Experian Facing Class Action over Data Breach

This class action alleges that Experian failed to adequately safeguard the personal information of roughly 15 million persons, which was stolen by hackers from Experian. The information includes names, addresses, social security numbers, dates of birth, and so on. 

Experian, the world’s largest credit checking company and contract-holder with T-Mobile, was hacked, and the attack released the personal details of millions to the culprit(s). T-Mobile customers and applicants who required a credit check for service or device financing were affected. The time period of the data breach is September 1, 2013 through September 15, 2015, when the hacker(s) gained personal details such as the name, address, date of birth, social security number, and identification numbers from drivers’ licenses and passports, of T-Mobile consumers.

Experian holds the data on millions of businesses and consumers. The company conducts billions of credit checks per year. Consequently, Experian is a much-desired target for hackers who know that identity theft has become more profitable than even stealing credit card information. T-Mobile, the fastest growing mobile network in America, is livid that the attack was possible, and is considering cancelling the contract they have with Experian. John Legere is the chief executive of T-Mobile in the United States, and he stated that his company, “is working as fast as possible to provide alternate protection options” to its customers.

Lawsuits related to data breaches are becoming more common as hackers are more adept at accessing consumer information that is supposed to be secure. Other notable data breaches in the U.S. that have led to lawsuits include personal information stolen from mega-corporations such as Target, Staples, Sony, and Home Depot. One of the issues in the Experian and T-Mobile breach is that Experian, after becoming aware of the hack, took two weeks to acknowledge what happened and alert those potentially affected. The company may have quickly taken steps to secure the server, initiate an investigation, and warn law enforcement. Yet, the two-week lag time in alerting the public may have made them more susceptible to further fraud and identity theft.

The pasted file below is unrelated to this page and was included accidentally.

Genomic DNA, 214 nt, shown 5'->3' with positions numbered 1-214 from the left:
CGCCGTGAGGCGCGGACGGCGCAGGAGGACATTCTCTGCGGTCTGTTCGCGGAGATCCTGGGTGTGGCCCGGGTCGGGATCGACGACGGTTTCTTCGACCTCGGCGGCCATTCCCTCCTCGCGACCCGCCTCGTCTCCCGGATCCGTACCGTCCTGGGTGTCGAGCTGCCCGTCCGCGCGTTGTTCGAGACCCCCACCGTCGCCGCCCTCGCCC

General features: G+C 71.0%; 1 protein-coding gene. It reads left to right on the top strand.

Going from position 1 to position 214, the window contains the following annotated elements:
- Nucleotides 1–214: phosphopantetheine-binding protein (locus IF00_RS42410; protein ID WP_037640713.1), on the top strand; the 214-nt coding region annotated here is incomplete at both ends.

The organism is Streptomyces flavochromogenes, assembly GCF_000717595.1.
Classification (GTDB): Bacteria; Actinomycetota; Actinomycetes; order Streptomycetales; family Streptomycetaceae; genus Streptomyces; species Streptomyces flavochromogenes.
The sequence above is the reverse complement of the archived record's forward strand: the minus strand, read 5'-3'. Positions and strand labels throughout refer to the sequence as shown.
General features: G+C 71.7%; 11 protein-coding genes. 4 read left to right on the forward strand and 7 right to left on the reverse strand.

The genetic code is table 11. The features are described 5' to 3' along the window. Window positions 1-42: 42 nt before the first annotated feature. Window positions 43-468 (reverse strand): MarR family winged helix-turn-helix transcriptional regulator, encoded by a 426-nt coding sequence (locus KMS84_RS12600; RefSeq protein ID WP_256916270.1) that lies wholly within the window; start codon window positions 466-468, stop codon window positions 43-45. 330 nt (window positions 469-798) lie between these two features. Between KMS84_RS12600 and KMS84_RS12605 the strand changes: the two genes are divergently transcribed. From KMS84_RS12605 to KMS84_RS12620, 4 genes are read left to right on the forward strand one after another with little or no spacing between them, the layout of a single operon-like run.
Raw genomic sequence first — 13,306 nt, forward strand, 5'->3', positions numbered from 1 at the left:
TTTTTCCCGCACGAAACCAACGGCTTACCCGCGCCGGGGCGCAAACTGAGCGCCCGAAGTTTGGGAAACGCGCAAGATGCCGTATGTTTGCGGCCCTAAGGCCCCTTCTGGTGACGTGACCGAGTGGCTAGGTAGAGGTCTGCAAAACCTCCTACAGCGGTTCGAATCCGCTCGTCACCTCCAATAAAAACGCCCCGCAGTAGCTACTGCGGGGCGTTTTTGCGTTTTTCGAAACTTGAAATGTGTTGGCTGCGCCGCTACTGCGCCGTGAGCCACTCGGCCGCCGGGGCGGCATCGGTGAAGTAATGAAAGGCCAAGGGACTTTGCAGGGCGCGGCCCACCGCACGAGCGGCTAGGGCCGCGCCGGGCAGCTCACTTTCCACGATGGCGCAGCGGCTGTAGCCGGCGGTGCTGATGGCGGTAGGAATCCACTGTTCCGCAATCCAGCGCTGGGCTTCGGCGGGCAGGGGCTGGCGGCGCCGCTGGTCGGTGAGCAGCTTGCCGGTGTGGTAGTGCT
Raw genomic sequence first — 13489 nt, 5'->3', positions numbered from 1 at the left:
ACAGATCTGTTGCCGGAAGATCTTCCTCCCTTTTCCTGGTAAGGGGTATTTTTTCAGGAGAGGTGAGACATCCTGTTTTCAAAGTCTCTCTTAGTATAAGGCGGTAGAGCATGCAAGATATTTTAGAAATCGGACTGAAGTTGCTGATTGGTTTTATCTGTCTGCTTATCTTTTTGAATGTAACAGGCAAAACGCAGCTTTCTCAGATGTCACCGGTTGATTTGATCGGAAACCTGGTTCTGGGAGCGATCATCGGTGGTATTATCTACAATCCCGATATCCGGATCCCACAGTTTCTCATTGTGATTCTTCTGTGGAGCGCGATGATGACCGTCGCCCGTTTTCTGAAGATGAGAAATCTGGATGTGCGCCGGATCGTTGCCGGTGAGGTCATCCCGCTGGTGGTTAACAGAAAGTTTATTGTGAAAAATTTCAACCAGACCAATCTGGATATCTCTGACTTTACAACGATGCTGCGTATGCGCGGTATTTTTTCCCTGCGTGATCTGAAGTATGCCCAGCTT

Experian has stated it is currently in the process of notifying the many millions who have been affected. Both T-Mobile and Experian have posted warnings of the data breach on their respective websites. The compromise of personal information is a serious legal issue, and lawsuits are filed as the result of deceptive or unfair actions in the course of any trade or purchase. In addition to personal notifications of the data breach, Experian is offering those affected two free years of credit monitoring and identity resolution services. 

Article Type: Lawsuit
Topic: Consumer
No case events.
Tags: Exposing Private Information, Stolen Financial Information, Your Privacy